If this holistic satisfaction of the soul is the one leg on which love stands, time is the other. In a sentiment that calls to mind John Steinbeck’s beautiful letter of advice to his lovestruck teenage son — “If it is right, it happens,” the Nobel laureate wrote. “The main thing is not to hurry. Nothing good gets away.” — Carpenter urges:

For any big relationship plenty of time has to be allowed. Whichever side of the nature — mental, emotional, physical, and so forth — may have happened to take the lead, it must not and cannot monopolize the affair. It must drag the other sides in and give them their place. And this means time, and temporary bewilderment and confusion.

Art by Jennifer Orkin Lewis from Love Found: 50 Classic Poems of Desire, Longing, and Devotion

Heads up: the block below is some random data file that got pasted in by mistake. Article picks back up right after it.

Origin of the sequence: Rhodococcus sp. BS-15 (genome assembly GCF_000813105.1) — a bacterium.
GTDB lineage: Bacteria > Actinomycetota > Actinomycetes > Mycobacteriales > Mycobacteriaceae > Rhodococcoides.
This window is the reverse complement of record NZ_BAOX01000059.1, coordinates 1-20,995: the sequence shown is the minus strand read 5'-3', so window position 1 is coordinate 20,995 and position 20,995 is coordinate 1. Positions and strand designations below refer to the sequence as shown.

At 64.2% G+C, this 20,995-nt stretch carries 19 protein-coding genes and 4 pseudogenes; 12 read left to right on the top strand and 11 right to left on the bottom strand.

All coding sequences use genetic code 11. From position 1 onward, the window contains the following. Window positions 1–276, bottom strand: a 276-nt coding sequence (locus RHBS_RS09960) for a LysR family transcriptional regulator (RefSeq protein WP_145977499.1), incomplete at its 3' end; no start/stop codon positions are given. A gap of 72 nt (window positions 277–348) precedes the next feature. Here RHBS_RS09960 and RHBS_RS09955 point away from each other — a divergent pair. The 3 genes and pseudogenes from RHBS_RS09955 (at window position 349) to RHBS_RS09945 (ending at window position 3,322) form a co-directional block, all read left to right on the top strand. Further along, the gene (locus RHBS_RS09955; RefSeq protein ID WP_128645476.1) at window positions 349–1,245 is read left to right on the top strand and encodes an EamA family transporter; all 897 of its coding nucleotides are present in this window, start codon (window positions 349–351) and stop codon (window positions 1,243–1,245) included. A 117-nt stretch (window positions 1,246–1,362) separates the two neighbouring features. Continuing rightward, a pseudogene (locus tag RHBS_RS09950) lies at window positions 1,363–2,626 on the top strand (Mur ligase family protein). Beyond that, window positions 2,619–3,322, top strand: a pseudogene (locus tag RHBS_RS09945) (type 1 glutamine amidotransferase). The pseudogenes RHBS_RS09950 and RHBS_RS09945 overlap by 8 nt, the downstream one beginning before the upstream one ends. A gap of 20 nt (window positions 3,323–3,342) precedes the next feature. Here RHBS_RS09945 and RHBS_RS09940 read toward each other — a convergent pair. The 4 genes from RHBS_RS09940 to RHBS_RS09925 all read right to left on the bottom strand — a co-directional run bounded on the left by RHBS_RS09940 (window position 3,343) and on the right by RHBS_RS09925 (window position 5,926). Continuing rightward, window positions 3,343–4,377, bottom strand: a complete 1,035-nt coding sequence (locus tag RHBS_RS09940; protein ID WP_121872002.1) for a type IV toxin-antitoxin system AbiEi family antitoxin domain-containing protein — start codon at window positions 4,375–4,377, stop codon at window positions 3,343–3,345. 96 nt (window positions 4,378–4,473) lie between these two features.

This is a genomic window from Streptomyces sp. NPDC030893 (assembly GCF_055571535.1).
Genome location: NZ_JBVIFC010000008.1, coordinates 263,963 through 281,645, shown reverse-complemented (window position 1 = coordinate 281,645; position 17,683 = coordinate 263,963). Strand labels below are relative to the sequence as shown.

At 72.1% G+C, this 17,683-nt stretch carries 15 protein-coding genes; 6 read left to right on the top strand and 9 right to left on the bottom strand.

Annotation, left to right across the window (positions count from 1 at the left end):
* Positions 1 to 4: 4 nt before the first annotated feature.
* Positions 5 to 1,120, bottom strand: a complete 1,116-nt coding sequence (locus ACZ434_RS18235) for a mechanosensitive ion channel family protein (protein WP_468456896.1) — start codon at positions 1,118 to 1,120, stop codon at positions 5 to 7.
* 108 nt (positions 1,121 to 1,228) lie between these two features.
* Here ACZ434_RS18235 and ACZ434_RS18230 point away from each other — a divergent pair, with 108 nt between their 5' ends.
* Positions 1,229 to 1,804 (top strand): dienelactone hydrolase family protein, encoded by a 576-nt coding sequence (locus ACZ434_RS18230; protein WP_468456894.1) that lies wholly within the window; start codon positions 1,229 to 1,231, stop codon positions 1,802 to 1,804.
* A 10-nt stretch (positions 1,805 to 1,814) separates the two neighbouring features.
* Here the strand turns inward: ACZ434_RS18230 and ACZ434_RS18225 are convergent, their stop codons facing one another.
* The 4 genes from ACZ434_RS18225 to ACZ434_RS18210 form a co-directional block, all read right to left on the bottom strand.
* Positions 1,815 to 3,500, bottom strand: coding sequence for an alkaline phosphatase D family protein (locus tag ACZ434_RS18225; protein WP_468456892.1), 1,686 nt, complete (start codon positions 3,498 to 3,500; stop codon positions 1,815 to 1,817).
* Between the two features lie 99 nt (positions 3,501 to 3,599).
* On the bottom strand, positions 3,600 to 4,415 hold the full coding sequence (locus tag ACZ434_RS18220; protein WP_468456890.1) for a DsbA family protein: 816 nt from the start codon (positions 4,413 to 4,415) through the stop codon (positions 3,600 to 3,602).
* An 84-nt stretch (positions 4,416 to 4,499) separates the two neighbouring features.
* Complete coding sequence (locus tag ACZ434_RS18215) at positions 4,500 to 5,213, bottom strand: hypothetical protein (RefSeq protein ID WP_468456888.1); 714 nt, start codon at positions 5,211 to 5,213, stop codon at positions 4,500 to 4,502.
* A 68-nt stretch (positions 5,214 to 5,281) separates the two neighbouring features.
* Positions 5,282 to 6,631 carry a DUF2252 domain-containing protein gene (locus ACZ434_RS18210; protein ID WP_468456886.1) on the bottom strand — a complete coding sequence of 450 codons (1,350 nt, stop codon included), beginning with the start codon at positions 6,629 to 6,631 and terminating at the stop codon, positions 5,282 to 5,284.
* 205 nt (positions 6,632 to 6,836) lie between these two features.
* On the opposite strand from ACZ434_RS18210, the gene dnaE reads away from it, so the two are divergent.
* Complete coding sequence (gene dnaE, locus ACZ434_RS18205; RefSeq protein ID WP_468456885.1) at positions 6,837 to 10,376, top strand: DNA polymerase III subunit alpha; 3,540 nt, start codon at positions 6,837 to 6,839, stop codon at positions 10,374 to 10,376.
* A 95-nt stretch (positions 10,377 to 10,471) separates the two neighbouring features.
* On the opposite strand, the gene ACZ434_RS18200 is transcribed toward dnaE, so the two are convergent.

A century before the Lebanese-American poet and philosopher Kahlil Gibran contemplated the courage to weather the uncertainties of love, Carpenter adds:

For the complete action of that creative and organizing force plentiful time must be given; and the two lovers must possess their souls in patience till it has had its full and perfect work… A long foreground of approach, time and tact, diffusion of magnetism, mergence in one another, suffering, and even pain — all these must be expected and allowed for — though the best after all, in this as in other things, is often the unexpected and the unprepared.